Canada bike directions live on Google Maps

Google Maps bicycle directions are now live in Canada.

Google Maps bike directions Canada

Google maps routing service for bicycles went live for Canadian cities yesterday. Type your start and destination address and click the bicycle icon for a route that selects for bike paths (shown in dark green), bike lanes (shown in light green) and designated bike routes (dashed green).

Like with the USA version, you have the opportunity to report problems (e.g. non-connecting paths, routing on bike-prohibited roads) to Google Maps. In my experience, you can expect to see the problem resolved within about three or four weeks.

Detailed bike facility information is available for Gatineau QC, Ottawa ON, Waterloo ON, Toronto ON, Edmonton AB, Calgary AB, Winnipeg MB, Vancouver BC and Kelowna BC. Outside of those cities, Google selects for lower traffic roads.

Here’s an example: Gatineau, QC to Ottawa, ON

Thank you to Eco Localizer for the heads up on this.


  1. I compared bike directions for Ottawa to Gatineau across the Ottawa River using Google’s bike directions vs MapQuest + OSM bike data. OSM bike data is slightly better than Google’s in this case, with path names in OSM data that’s lacking in Google directions.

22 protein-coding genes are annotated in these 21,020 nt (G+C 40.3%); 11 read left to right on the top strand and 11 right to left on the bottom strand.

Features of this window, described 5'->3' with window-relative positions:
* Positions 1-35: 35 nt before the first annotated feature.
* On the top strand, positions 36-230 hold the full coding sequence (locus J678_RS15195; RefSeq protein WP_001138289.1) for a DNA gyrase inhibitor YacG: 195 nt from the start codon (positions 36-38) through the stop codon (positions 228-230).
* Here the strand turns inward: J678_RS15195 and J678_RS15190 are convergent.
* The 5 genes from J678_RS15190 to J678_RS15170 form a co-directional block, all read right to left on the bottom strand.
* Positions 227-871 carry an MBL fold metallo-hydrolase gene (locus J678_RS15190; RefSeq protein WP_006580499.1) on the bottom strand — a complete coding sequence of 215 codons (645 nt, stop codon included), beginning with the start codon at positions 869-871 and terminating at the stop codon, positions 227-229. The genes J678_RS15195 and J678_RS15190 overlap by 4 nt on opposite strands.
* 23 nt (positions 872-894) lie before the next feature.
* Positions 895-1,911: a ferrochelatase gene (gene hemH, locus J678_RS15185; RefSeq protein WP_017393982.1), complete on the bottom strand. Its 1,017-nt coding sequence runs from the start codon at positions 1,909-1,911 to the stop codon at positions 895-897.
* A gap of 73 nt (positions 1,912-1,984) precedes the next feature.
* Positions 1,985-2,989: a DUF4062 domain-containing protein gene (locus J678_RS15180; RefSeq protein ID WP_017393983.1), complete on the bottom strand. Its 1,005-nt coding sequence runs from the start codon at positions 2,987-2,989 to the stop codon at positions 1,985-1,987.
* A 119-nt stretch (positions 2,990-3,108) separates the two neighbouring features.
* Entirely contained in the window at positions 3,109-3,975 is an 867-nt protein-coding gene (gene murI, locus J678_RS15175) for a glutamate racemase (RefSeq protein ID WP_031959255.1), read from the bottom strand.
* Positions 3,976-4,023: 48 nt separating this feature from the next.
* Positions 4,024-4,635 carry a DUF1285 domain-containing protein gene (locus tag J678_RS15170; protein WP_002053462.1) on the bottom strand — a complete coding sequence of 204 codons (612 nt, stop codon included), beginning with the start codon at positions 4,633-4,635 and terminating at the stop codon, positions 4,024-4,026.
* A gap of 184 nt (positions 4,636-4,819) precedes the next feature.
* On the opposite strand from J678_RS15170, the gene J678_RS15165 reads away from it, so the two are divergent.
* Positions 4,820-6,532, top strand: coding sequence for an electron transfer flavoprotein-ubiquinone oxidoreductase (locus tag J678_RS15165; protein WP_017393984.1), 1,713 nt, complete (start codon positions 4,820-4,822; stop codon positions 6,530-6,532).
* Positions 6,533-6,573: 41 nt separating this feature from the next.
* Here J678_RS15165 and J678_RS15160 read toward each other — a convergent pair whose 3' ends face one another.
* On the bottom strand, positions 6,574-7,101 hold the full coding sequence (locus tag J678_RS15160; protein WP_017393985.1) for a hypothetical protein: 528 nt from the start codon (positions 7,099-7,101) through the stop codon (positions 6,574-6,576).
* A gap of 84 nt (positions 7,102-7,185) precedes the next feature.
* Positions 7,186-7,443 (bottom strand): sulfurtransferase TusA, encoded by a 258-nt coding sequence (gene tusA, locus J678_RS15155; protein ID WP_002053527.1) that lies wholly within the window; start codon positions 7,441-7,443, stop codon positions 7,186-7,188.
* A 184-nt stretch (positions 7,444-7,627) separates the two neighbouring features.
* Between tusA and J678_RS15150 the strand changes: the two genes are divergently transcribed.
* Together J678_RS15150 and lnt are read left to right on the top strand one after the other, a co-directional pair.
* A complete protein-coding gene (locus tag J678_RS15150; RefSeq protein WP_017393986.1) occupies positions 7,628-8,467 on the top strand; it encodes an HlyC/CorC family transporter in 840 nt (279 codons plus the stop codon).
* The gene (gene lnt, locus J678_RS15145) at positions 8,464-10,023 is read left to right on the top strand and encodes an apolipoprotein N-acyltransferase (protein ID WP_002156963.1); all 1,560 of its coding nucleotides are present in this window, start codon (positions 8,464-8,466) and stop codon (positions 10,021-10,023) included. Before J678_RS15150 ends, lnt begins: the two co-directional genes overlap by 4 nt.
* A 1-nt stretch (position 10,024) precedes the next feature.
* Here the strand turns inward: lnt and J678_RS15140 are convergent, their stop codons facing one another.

Mostly minor differences otherwise: Google’s preferential routing over longer bike paths adds about 1 KM (less than 10%) to the total distance on their route, which really isn’t much at all. MapQuest routes on Rue Laurier instead of on adjacent (but windy) Sentier des Voyageurs Pathway, and Rue Laurier has bike lanes.

    Other difference is routing around the Tecumseh golf course. Google takes you up a narrow alley and dumps you onto a provincial highway with no shoulders about 400 meters before MapQuest does. Neither Google nor OSM know about the sidepath along that provincial highway. With OSM, though, I’m adding that sidepath in right now; with Google, we have to wait for them to add it.

  2. More likely CC-BY-SA license used by OSM is probably incompatible with Google’s licenses from their other map data providers. A big part of my dayjob is working with in-house lawyers on open-source license issues.

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